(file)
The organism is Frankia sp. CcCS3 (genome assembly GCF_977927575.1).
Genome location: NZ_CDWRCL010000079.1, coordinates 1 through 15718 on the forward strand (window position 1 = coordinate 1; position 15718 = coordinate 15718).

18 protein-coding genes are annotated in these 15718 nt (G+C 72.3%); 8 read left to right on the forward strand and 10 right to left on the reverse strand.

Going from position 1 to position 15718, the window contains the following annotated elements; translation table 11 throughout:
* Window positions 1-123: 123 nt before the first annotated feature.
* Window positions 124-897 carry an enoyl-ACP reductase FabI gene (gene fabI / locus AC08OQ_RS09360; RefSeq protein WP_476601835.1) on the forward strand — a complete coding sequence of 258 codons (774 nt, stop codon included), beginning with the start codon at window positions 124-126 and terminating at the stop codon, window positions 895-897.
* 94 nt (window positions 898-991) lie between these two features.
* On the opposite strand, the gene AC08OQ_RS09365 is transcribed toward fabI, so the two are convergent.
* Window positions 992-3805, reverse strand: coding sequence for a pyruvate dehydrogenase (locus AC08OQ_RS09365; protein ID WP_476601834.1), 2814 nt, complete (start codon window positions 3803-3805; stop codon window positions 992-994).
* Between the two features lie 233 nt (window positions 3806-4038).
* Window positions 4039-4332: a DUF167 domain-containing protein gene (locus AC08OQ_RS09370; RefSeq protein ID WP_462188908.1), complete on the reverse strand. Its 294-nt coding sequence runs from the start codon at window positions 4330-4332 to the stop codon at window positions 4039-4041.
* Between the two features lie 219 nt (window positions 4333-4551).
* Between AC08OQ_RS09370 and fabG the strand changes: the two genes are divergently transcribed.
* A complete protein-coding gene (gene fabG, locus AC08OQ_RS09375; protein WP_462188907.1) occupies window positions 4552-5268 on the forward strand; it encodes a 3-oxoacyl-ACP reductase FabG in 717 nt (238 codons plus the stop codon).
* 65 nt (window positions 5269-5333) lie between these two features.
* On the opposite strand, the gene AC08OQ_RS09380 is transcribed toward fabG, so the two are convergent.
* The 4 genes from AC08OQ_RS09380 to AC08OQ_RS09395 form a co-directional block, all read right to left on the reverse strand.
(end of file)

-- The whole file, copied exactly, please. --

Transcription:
The organism is Frankia sp. CcCS3 (genome assembly GCF_977927575.1).
Genome location: NZ_CDWRCL010000079.1, coordinates 1 through 15718 on the forward strand (window position 1 = coordinate 1; position 15718 = coordinate 15718).

18 protein-coding genes are annotated in these 15718 nt (G+C 72.3%); 8 read left to right on the forward strand and 10 right to left on the reverse strand.

Going from position 1 to position 15718, the window contains the following annotated elements; translation table 11 throughout:
* Window positions 1-123: 123 nt before the first annotated feature.
* Window positions 124-897 carry an enoyl-ACP reductase FabI gene (gene fabI / locus AC08OQ_RS09360; RefSeq protein WP_476601835.1) on the forward strand — a complete coding sequence of 258 codons (774 nt, stop codon included), beginning with the start codon at window positions 124-126 and terminating at the stop codon, window positions 895-897.
* 94 nt (window positions 898-991) lie between these two features.
* On the opposite strand, the gene AC08OQ_RS09365 is transcribed toward fabI, so the two are convergent.
* Window positions 992-3805, reverse strand: coding sequence for a pyruvate dehydrogenase (locus AC08OQ_RS09365; protein ID WP_476601834.1), 2814 nt, complete (start codon window positions 3803-3805; stop codon window positions 992-994).
* Between the two features lie 233 nt (window positions 3806-4038).
* Window positions 4039-4332: a DUF167 domain-containing protein gene (locus AC08OQ_RS09370; RefSeq protein ID WP_462188908.1), complete on the reverse strand. Its 294-nt coding sequence runs from the start codon at window positions 4330-4332 to the stop codon at window positions 4039-4041.
* Between the two features lie 219 nt (window positions 4333-4551).
* Between AC08OQ_RS09370 and fabG the strand changes: the two genes are divergently transcribed.
* A complete protein-coding gene (gene fabG, locus AC08OQ_RS09375; protein WP_462188907.1) occupies window positions 4552-5268 on the forward strand; it encodes a 3-oxoacyl-ACP reductase FabG in 717 nt (238 codons plus the stop codon).
* 65 nt (window positions 5269-5333) lie between these two features.
* On the opposite strand, the gene AC08OQ_RS09380 is transcribed toward fabG, so the two are convergent.
* The 4 genes from AC08OQ_RS09380 to AC08OQ_RS09395 form a co-directional block, all read right to left on the reverse strand.